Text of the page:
• Mini Bar Fridge something
  • Mini Bar Fridge something else
  • Mini Bar something Fridge
  • Mini Bar something else Fridge
  • Mini something Bar Fridge

Let’s see a proposed Solution [4] :

Positional Coefficient

Instead of taking into account just the first term position in the suggestion, it’s possible to use all the matching positions from the matched terms [“mini”,”bar”,”fridge”].
Each position match will affect the score with :

  • How much the matched term position is distant from the ideal position match
    • Query : Mini Bar Fri, Ideal Positions : [0,1,2]
    • Suggestion 1Mini Bar something Fridge, Matched Positions:[0,1,3]
    • Suggestion 2Mini Bar something else Fridge, Matched Positions:[0,1,4]
    • Suggestion 2 will be penalised as “Fri” match happens farer (4 > 3) from the ideal position 2
  • Earlier the mis-position happened, stronger the penalty for the score to pay
    • Query : Mini Bar Fri, Ideal Positions : [0,1,2]
    • Suggestion 1Mini Bar something Fridge, Matched Positions:[0,1,3]
    • Suggestion 2Mini something Bar Fridge, Matched Positions:[0,2,3]
    • Suggestion 2 will be additionally penalised as the first mis-match in positions Bar happens closer to the beginning of the suggestion 

Considering only the discountinue position proved useful :

Query1: Bar some
Query2: some
Suggestion : Mini Bar something Fridge
Query 1 Suggestion Matched Terms positions : [1,2]
Query 2 Suggestion Matched Terms positions : [2]

If we compare the suggestion score for both these queries, it would seem unfair to penalise the first one just because it matches 2 terms ( consecutive) while the second query has just one match ( positioned worst than the first match in query1)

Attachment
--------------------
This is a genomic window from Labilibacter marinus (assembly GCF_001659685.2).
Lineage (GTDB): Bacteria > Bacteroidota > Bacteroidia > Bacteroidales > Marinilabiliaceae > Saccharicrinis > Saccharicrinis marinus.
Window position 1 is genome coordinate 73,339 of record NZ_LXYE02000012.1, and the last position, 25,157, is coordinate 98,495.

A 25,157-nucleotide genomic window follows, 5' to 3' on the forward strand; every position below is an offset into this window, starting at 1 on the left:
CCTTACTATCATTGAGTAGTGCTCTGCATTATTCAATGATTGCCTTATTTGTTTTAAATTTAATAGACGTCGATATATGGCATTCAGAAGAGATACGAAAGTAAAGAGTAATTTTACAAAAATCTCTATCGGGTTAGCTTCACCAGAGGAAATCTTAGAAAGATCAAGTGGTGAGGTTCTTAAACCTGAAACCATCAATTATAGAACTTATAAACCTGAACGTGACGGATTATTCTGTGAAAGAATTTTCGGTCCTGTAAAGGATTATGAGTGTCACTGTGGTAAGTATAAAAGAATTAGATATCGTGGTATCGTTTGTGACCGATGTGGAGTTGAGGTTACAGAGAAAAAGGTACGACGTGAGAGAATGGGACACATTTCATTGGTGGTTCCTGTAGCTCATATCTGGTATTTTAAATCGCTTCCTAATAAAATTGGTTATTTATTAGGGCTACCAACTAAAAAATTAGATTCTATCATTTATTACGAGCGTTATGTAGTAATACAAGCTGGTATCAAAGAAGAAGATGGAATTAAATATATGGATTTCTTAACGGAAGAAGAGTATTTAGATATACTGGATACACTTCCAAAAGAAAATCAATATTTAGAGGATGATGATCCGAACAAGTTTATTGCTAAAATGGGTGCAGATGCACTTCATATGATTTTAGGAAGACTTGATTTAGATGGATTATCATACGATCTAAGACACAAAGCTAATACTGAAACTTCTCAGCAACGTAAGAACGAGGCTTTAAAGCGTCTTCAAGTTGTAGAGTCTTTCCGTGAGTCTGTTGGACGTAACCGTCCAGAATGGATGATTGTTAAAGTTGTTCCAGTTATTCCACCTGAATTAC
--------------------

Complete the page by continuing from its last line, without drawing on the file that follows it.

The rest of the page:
Introducing this advanced positional coefficient calculus helped in improving the overall behavior for the experimental test created.
The results obtained were quite promising :

Query : Mini Bar Fri
100 |Mini Bar Fridge something
100 |Mini Bar Fridge something else
100 |Mini Bar Fridge a a a a a a a a a a a a a a a a a a a a a a
26 |Mini Bar something Fridge
22 |Mini Bar something else Fridge
17 |Mini something Bar Fridge
8 |something Mini Bar Fridge
7 |something else Mini Bar Fridge

There is still a tie for the exact prefix matches, but let’s see if we can finalise that improvement as well .

Token Count Coefficient

Let’s focus on the first three ranking suggestions we just saw :

Query : Mini Bar Fri
100 |Mini Bar Fridge something
100 |Mini Bar Fridge something else
100 |Mini Bar Fridge a a a a a a a a a a a a a a a a a a a a a a

Intuitively we want this order to break the ties.
Closer the number of matched terms with the total number of terms for the suggestion, the better.
Ideally we want our top scoring suggestion to just have the matched terms if possible.
We also don’t want to bring strong inconsistencies for the other suggestions, we should ideally only affect the ties.
This is achievable calculating an additional coefficient, dependant on the term counts :
Token Count Coefficient = matched terms count / total terms count

Then we can scale this value accordingly :
90% of the final score will derive from the positional coefficient
10% of the final score will derive from the token count coefficient

Query : Mini Bar Fri
90 * 1.0 + 10*3/4 = 97|Mini Bar Fridge something
90 * 1.0 + 10*3/5 = 96|Mini Bar Fridge something else
90 * 1.0 + 10*3/25 = 91|Mini Bar Fridge a a a a a a a a a a a a a a a a a a a a a a

It will require some additional tuning but the overall idea should bring a better ranking function to the BlendedInfix when multiple terms matches are involved!
If you have any suggestion, feel free to leave a comment below!
Code is available in the Github Pull Request attached to the Lucene Jira issue[4]

[1] Solr Autocomplete
[2] Blended Infix Suggester Solr Wiki
[3] LUCENE-8343
[4] LUCENE-8347